Another non-sewer approach to waste processing doubles as a source of energy. Since the 1970s, China has installed more than 5,000,000 anaerobic digesters--large chambers, mostly underground, that break down a rural family's organic waste, including manure, human excrete, and crop residues, producing gas in the process. Toilets and pigsties drain directly into the digester, yielding enough biogas to meet 60% of a family's energy needs, mostly for cooking and for fueling gas lamps. The unit produces an odorless dark slurry, used primarily for fertilizer, but also viable as feed for livestock or fish. The digesters are inexpensive--$80 covers the cost of materials and the help of a technician in construction.
In cities that already have sewers and whose populations are accustomed to flush toilets, separatiOn of human and industrial wastes will be more challenging, and may need to be viewed as a medium- to long-term goal. Nevertheless, current technologies suggest several possible approaches. Dry composting toilets can be installed in the bathrooms of many suburban homes. They look like standard flush models--without the water tank--and can hold up to several years' worth of excrete. They require some maintenance, including occasional additions of carbon material, such as sawdust or leaves, and periodic inspection of the equipment and the compost itself. Service contracts, though, can minimize the burden on homeowners. Other non-sewer technologies include micro-flush toilets, which use as little as one pint of water per flush, and vacuum-powered toilets similar to those in aircraft lavatories.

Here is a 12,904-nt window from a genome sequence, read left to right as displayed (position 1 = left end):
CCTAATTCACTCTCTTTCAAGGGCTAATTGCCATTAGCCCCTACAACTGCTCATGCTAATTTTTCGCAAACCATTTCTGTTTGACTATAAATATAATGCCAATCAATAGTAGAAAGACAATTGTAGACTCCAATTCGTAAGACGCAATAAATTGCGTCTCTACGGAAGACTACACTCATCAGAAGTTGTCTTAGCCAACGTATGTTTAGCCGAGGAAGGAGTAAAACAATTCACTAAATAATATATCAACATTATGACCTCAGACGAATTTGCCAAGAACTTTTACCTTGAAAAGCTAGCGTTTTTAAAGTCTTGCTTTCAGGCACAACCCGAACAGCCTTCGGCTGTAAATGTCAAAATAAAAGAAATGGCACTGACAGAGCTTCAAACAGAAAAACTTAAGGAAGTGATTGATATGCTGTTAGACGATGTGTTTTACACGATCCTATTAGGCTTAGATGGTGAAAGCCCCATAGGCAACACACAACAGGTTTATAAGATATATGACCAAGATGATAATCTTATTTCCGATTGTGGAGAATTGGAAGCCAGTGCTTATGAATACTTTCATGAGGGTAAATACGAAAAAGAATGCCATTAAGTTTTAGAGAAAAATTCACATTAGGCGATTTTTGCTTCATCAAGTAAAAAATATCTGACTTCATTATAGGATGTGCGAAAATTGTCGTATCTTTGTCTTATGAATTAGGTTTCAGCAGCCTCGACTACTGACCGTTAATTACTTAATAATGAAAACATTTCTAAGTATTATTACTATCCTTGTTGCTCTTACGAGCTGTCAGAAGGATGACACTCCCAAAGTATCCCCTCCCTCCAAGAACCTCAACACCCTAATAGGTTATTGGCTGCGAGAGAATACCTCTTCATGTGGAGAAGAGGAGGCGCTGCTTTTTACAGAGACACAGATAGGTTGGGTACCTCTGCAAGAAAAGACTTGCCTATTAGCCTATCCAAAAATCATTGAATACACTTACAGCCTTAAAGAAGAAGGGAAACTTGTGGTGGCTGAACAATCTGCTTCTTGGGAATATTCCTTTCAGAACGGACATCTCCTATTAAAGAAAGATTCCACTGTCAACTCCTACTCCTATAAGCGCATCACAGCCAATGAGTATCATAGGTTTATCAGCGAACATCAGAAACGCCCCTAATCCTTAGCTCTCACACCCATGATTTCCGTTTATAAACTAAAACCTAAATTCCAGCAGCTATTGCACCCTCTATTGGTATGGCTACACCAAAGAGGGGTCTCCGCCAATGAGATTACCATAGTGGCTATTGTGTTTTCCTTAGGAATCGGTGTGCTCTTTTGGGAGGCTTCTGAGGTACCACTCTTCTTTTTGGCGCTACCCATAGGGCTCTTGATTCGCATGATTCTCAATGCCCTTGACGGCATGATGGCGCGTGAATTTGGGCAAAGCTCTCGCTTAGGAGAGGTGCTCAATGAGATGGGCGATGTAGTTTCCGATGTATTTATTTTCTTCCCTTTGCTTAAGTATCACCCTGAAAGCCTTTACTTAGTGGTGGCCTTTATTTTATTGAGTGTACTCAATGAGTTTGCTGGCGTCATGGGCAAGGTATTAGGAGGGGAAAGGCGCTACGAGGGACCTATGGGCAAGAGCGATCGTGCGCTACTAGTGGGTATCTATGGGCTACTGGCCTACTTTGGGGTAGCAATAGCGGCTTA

All of these systems create a fertilizing product that can be applied to home gardens or, where economically feasible, collected and sold to farmers. Because the excrete is segregated from the flow of detergents, cleaning products, solvents, and other chemicals used in many households, the composted material is clean. The systems are not cheap, however, ranging in price from $1,000 to $6,000 per unit.
Large buildings, such as multi-story apartment complexes, could be served with different technologies. (Composting toilets usually require that the holding chamber be located directly below the toilet, making their use in multi-story buildings impractical.) Constructed wetlands are one possibility for buildings that have plenty of land.